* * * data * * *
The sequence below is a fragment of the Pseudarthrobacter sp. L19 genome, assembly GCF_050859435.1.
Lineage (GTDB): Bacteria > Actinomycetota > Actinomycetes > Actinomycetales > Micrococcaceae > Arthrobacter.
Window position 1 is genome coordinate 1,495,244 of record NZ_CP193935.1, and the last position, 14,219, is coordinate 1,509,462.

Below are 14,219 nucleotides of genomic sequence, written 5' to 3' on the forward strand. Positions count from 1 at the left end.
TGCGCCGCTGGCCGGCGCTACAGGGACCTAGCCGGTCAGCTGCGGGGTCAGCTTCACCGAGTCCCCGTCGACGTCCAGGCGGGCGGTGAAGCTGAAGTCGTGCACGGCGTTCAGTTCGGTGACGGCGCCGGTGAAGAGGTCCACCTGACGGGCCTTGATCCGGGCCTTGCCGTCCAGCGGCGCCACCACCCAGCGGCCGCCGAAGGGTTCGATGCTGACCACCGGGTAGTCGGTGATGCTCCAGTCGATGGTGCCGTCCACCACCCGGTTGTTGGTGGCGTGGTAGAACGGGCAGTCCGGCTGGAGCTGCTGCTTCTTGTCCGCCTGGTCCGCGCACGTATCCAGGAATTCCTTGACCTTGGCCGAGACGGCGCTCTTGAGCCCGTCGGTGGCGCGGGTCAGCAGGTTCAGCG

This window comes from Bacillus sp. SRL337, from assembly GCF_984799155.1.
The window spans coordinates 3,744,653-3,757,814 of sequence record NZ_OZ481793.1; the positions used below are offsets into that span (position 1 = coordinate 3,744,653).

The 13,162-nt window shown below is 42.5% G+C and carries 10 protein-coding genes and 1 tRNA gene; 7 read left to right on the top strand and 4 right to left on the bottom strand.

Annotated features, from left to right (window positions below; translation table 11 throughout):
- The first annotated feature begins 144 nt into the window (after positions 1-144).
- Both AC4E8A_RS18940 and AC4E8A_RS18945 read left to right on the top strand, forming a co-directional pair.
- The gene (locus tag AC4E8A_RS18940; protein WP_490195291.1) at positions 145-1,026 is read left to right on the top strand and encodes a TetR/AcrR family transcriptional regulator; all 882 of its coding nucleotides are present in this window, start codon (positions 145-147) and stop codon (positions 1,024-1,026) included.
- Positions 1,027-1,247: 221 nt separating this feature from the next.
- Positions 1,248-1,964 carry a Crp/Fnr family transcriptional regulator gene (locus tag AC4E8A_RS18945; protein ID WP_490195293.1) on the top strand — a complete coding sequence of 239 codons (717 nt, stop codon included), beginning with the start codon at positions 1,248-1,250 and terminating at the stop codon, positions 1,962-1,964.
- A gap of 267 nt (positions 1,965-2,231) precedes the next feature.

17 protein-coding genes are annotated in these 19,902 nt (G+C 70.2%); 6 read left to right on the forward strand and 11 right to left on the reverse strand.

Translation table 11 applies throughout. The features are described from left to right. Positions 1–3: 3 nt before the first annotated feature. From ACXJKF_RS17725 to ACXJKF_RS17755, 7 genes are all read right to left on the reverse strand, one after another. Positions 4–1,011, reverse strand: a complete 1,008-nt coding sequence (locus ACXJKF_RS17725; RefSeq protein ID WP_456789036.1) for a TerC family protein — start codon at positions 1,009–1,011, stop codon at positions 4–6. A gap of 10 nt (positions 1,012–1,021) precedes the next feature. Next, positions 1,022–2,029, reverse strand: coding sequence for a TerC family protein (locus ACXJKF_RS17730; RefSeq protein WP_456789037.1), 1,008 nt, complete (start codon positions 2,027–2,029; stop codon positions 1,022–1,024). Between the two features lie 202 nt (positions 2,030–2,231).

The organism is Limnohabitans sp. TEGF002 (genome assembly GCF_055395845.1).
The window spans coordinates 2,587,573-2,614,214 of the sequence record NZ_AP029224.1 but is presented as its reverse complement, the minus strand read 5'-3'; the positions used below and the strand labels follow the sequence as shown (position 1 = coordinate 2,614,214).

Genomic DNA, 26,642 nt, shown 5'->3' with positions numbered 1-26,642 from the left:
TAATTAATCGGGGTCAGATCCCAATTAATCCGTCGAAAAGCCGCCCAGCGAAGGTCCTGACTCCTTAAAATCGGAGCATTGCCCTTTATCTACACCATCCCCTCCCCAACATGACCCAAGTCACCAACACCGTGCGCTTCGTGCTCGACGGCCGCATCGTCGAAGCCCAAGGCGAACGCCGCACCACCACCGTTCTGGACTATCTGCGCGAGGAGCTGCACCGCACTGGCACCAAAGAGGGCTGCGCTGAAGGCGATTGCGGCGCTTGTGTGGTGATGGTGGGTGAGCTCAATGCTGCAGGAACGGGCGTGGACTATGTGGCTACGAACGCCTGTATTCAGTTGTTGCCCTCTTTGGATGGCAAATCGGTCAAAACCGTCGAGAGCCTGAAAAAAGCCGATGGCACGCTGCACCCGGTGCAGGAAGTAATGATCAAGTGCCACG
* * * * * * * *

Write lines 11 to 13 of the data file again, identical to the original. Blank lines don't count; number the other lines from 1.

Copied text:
- Both AC4E8A_RS18940 and AC4E8A_RS18945 read left to right on the top strand, forming a co-directional pair.
- The gene (locus tag AC4E8A_RS18940; protein WP_490195291.1) at positions 145-1,026 is read left to right on the top strand and encodes a TetR/AcrR family transcriptional regulator; all 882 of its coding nucleotides are present in this window, start codon (positions 145-147) and stop codon (positions 1,024-1,026) included.
- Positions 1,027-1,247: 221 nt separating this feature from the next.